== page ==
You’re reading the web edition of STAT Health Tech, our guide to how tech is transforming the life sciences. Sign up to get this newsletter delivered in your inbox every Tuesday and Thursday.
Can an app help heart attack patients stay healthy?
After a heart attack, managing recovery can be an overwhelming process. With a boost from Apple, a team from Johns Hopkins University has developed an app built on Apple’s CareKit that guides heart attack patients through the steps. Called Corrie, it’s been touted by Apple as an example of CareKit’s potential— tracking vital signs and activity and sending nudges about medications and follow-up appointments with the help of an Apple Watch and connected blood pressure cuff.
In July, the Corrie team published results showing the app reduced risk of hospital readmissions by half in a pool of 200 patients at four hospitals. But to turn the platform from a research project into a widely-used tool, they’ll need to prove that the app works in the real world. “There are so many apps out there that promise the coolest things in the world,” said Mathias Lee, Corrie’s technology lead. “Even in health care, very few of them actually become commercial products.” Read more about Corrie’s next steps and Apple’s support in Mario’s latest.
In Covid-19, ‘Do No Harm’ extends to social media
The Federation of State Medical Boards has issued an extraordinary warning to clinicians that they could lose their licenses for spreading misinformation or disinformation on Covid-19 vaccines. The nonprofit represents medical boards across the U.S., so its warning carries weight, though it does not indicate how individual medical boards may act. Its decision to spotlight the issue came after President Biden’s administration significantly stepped up its efforts to shut down the spread of false or misleading information about vaccines and call out negligent social media companies.
Telehealth for all?
By now, we all know Covid-19 led to a sharp increase in telehealth use and related investments by hospitals and other businesses. Another byproduct is a rise in discussion about health equity in corporate earnings calls, as documented in the latest report from CB Insights on the telehealth industry. It remains to be seen, however, whether the expanded use of telehealth will be accompanied by investments to ensure its benefits reach all patients equally.
Drowning out MRI noise
On top of the claustrophobia many patients feel when they slide into the tube of an MRI, the machine’s thundering sounds can make for a harrowing experience. Clinicians and companies have tried to ease the discomfort with different strategies, but a new approach pulls straight from a consumer product: noise-canceling headphones. Conventional electrostatic headphones are bulky and include conductive metal, which can’t go inside an MRI. But the company Audeze redesigned a pair using carbon nanotubes and glass, to pair with an in-machine AV system designed by SMRT Image. The system will pilot in 100 hospitals and imaging systems this year. Read more in Mario’s story.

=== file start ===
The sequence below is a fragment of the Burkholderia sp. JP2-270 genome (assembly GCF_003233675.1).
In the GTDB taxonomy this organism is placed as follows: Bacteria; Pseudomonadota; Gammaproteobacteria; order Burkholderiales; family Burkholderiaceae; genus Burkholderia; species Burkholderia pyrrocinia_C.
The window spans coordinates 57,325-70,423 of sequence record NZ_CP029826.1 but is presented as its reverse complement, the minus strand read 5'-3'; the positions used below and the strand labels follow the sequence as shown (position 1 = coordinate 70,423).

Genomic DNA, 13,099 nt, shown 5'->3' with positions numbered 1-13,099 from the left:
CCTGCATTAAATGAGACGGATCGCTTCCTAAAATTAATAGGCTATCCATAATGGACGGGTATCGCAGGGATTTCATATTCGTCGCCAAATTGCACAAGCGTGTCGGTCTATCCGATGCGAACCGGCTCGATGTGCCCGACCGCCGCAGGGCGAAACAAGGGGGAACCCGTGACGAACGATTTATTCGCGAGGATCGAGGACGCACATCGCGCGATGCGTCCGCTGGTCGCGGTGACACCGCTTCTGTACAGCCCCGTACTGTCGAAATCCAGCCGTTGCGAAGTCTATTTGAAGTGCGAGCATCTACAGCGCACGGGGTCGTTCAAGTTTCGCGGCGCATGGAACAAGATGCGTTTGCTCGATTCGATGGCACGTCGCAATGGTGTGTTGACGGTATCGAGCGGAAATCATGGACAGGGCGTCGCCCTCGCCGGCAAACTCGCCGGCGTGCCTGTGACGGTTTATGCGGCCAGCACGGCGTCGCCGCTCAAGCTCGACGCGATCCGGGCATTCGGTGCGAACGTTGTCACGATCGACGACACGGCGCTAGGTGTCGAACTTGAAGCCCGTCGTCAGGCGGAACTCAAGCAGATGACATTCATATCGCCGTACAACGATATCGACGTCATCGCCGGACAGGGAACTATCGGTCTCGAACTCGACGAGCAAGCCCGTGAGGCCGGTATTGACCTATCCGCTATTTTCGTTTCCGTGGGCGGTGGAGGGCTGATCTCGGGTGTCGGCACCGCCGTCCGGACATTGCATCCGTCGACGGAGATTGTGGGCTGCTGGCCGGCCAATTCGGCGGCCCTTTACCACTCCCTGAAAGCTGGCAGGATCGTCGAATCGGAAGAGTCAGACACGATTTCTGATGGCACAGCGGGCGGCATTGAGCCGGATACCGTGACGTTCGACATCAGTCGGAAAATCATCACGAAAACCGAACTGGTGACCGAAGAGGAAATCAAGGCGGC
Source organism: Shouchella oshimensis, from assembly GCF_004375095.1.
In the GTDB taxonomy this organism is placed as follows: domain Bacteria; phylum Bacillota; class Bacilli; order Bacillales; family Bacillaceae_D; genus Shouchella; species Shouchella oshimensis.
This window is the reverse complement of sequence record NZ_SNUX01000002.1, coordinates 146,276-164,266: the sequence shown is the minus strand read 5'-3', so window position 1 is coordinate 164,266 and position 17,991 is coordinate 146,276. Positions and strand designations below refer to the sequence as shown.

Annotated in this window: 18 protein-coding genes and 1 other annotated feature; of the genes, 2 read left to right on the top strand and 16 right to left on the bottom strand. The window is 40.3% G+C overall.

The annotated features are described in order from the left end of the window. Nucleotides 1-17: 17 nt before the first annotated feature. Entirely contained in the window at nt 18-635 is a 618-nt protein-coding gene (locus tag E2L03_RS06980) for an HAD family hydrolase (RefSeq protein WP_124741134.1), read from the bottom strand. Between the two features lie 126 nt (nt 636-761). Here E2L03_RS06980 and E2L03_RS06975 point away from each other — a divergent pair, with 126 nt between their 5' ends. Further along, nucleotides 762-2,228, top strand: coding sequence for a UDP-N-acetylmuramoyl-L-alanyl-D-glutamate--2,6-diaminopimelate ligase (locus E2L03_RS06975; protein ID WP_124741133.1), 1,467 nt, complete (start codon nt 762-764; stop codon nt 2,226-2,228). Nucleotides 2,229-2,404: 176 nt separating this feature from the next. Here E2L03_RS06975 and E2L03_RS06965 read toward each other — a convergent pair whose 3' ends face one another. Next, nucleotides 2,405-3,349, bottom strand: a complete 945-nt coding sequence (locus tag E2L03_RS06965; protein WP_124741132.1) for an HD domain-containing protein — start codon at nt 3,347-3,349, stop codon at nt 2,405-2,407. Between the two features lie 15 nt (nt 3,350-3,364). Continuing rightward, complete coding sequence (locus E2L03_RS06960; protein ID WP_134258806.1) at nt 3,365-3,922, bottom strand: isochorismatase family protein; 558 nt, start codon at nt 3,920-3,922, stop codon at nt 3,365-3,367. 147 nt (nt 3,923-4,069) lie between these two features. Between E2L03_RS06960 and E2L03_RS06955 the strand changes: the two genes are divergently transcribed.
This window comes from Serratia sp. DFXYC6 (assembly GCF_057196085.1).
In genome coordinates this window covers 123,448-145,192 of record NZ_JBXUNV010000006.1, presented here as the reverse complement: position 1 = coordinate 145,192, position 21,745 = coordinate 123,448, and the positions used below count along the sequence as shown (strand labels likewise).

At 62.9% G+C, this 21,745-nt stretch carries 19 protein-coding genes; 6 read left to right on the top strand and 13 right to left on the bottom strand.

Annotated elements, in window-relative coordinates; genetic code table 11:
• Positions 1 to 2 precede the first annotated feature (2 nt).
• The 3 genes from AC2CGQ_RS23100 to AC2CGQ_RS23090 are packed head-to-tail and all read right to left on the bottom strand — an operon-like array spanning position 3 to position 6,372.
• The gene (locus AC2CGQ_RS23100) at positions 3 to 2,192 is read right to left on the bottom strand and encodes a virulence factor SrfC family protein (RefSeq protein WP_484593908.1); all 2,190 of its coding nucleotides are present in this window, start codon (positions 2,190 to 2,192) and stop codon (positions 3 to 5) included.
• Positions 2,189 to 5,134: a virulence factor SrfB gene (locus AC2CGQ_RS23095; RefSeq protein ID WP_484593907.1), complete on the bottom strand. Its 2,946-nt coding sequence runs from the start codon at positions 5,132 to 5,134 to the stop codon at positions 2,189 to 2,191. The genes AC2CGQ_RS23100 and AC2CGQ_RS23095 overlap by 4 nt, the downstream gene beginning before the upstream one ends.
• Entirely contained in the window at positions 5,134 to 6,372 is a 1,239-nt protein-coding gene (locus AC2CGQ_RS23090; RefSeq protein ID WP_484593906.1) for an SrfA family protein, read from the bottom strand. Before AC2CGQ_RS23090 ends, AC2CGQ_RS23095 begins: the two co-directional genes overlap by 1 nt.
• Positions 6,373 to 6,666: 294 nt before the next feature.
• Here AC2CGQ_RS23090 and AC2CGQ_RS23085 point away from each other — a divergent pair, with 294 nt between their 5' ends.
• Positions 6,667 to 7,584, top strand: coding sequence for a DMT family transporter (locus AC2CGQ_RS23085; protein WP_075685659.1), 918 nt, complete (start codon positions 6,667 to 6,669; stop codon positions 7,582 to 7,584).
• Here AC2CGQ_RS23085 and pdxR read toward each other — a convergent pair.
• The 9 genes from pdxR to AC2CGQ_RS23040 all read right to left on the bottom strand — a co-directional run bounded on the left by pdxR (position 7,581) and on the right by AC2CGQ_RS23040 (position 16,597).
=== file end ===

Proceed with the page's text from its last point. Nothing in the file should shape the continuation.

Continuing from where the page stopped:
Covid-19 insights from EHRs
During the pandemic, researchers have looked to data from electronic health records to learn about Covid-19. Structured data like ICD codes and claims data can help, but a new npj Digital Medicine paper calling on records from more than 20,000 Covid patients at Mayo Clinic uses natural language processing to pull data from unstructured clinical notes, too. Among 1,803 hospitalized patients, the researchers extracted 20 risk factors and 18 Covid complications and looked for associations between them.
The results of the research, funded by the AI medical analytics outfit nference, matched CDC-reported risk factors. The most significant predictors of Covid-19 complications were hypertension, other cardiovascular disease, anemia, and chronic kidney disease. But the research also showed cancer history and immunosuppression appeared to increase the risk of heart failure after Covid-19 infection.
A seller’s market in digital health
Judging from our inboxes, digital health’s 2021 fundraising blitz appears to be slowing down, or at least entering a summer pause. However, IPOs and M&A deals remain plentiful. One new take from Damo Consulting, titled “Go on. Take the money and Run” points out that the sky high valuations of the moment make it a great time to sell, bad time to buy. Here are a few transactions to note:
- The above notwithstanding, Iterative Scopes, an MIT spinout that uses AI to analyze endoscopic videos, raised $30 million in a Series A round led by Obvious Ventures. The company’s first products are focused on detection and monitoring of colorectal cancers and inflammatory bowel disease.
- Rani Therapeutics, which is developing a mechanical capsule to allow for oral ingestion of biologic medicines, raised about $73 million(at $11 a share) from its IPO on Friday. Initially, the company had said it expected its share price to fall between $14 and $16.
- In partnership news, the biopharmaceutical research company Syneos Health said it is teaming up with Aetion, a generator of real word data, to beef up its services for accelerating drug development.
The annual Machine Learning for Healthcare conference is scheduled for Friday and Saturday. The fully virtual event includes sessions on everything from machine learning in primary care to broader discussions on fairness and transparency in AI deployment. You can sign up here.
What we’re reading